The bankruptcy of solar startup, Solyndra, earlier this year had the clean energy naysayers up-in-arms, saying that Solyndra’s demise proved that governments shouldn’t be wasting taxpayer money on businesses that could fail. We all know that startup businesses are inherently risky and in the clean energy space, they can be quite expensive but who’s better suited to foot the bill and assume the risk, private companies or government-backed efforts?
This week on Sea Change Radio, we welcome back to the show, Jesse Jenkins, the Director of Energy and Climate Policy at the Breakthrough Institute, a leading progressive public policy think tank. Jenkins and host Alex Wise discuss his white paper titled “Bridging the Clean Energy Valleys of Death” which gives an overview of the challenges facing clean energy commercialization and outlines proposals that may allow green technologies and entrepreneurs to better compete with their fossil fuel-based brethren.
This week on Sea Change Radio, host Alex Wise speaks with Rep. Jerry McNerney of California’s 11th District, a former wind energy engineer who is helping build bridges to an America powered by clean energy. Then we hear from Ted Reiff, whose non-profit organization, The ReUse People, is a pioneer in the deconstruction industry, enabling cast-off materials to be reused in building projects around the country. Today on Sea Change Radio, building a sustainability infrastructure and creating a vision for sustainable building.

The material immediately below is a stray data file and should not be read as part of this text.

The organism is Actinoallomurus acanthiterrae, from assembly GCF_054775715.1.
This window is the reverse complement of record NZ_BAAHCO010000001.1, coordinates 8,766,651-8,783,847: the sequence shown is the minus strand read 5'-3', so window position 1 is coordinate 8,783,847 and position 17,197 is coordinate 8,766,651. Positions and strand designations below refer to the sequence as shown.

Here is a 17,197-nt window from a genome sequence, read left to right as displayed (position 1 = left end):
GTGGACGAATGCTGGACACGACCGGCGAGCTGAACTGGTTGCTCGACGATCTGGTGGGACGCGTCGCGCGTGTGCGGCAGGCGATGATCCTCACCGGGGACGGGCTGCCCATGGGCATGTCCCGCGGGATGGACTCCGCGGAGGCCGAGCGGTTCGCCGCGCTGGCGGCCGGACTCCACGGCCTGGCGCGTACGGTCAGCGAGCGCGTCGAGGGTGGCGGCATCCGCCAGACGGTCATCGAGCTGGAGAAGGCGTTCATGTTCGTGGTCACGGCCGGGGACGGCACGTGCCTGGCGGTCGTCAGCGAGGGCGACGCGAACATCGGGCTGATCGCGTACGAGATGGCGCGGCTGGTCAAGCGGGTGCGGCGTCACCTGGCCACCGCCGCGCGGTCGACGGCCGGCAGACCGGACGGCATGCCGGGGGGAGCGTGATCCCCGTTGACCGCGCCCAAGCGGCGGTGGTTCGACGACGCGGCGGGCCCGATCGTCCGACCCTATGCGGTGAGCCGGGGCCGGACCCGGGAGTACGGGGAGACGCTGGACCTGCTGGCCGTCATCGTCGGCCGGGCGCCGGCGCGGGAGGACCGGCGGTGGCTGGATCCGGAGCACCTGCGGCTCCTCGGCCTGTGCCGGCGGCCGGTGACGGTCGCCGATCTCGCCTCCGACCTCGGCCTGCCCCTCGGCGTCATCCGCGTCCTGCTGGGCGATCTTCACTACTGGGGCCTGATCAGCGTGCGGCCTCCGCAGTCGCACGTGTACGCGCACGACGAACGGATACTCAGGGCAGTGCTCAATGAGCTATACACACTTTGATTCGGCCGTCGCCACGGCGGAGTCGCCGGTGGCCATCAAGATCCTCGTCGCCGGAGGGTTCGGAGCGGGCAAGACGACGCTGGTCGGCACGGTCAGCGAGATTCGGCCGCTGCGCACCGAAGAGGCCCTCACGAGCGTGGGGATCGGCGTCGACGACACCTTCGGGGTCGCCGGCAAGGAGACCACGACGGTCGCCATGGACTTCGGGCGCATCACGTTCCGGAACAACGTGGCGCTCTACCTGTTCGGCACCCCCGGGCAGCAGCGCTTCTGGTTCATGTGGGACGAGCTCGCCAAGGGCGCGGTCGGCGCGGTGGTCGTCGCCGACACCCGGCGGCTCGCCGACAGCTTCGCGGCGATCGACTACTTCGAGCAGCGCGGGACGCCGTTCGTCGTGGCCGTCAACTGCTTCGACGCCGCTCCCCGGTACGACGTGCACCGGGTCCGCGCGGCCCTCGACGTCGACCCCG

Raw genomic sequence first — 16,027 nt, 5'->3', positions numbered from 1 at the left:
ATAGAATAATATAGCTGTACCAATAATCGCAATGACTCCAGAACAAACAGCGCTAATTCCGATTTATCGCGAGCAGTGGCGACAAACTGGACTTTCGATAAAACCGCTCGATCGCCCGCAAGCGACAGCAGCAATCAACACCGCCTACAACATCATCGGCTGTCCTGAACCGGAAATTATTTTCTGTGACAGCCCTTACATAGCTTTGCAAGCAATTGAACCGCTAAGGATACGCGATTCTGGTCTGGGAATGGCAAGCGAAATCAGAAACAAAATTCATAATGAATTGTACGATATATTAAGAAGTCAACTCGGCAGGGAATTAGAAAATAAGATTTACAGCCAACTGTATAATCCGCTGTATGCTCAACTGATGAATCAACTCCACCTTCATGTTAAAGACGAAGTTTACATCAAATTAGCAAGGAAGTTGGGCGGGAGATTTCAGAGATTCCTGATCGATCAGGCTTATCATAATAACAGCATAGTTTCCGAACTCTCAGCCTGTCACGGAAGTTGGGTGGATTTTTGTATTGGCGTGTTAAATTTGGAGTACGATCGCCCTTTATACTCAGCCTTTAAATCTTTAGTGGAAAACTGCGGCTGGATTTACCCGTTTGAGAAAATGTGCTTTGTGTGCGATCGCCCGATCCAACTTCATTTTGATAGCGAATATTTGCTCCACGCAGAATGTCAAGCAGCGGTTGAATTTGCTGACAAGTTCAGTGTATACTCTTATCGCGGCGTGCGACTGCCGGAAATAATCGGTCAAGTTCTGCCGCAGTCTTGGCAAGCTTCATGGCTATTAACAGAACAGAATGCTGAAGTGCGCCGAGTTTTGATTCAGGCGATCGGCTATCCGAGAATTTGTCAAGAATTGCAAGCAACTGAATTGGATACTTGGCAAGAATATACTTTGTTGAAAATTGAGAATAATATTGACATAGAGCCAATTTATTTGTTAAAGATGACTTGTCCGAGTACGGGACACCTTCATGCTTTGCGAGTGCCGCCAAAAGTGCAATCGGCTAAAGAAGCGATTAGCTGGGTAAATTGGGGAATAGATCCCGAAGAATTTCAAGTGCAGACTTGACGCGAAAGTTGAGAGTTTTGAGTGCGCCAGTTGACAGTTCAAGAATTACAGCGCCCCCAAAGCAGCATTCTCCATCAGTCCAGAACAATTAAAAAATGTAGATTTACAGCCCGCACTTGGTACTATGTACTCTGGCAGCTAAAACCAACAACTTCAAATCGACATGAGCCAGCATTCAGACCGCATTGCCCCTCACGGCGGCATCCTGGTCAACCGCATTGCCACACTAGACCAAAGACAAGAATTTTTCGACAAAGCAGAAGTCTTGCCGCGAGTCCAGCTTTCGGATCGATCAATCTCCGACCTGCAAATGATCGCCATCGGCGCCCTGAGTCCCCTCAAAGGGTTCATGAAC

This week on Sea Change Radio, we take an in-depth look at the Property Assessed Clean Energy (PACE) program. PACE is an innovative financing model that helps local governments create green jobs, dramatically reduce carbon emissions and save property owners money on their utility bills. We speak with President of Renewable Funding, Cisco Devries, the founder of the PACE program. We also get additional perspectives into the PACE program from two green energy entrepreneurs whose businesses have benefited greatly from California’s adoption of PACE, Steve Malloy of YoUtilBill and Matt Golden of Recurve.
Labor Day’s come and gone, and the leaves are starting to turn color here in New England, so we at Sea Change are highlighting some of our summer programming. We focused a lot on sustainable agriculture, economic alternatives, green jobs, and the climate crisis. Check out some of our summer shows below.
Sea Change Co-Host Francesca Rheannon has a modest proposal for building demand for energy efficiency: a Home Energy Savings Equal Opportunity Program. Continue reading
It’s tough to make predictions, especially about the future. Yogi Berra said that. He also said, the future ain’t what it used to be. For Glen Hiemstra, the future holds the key to current planning. The founder of the website futurist.com, Hiemstra consults for businesses and governments on how to take the long view on trends. In his book, Turning the Future into Revenue, he argues that the planning horizon should stretch out for several decades in order to meet the sustainability challenges we face right now.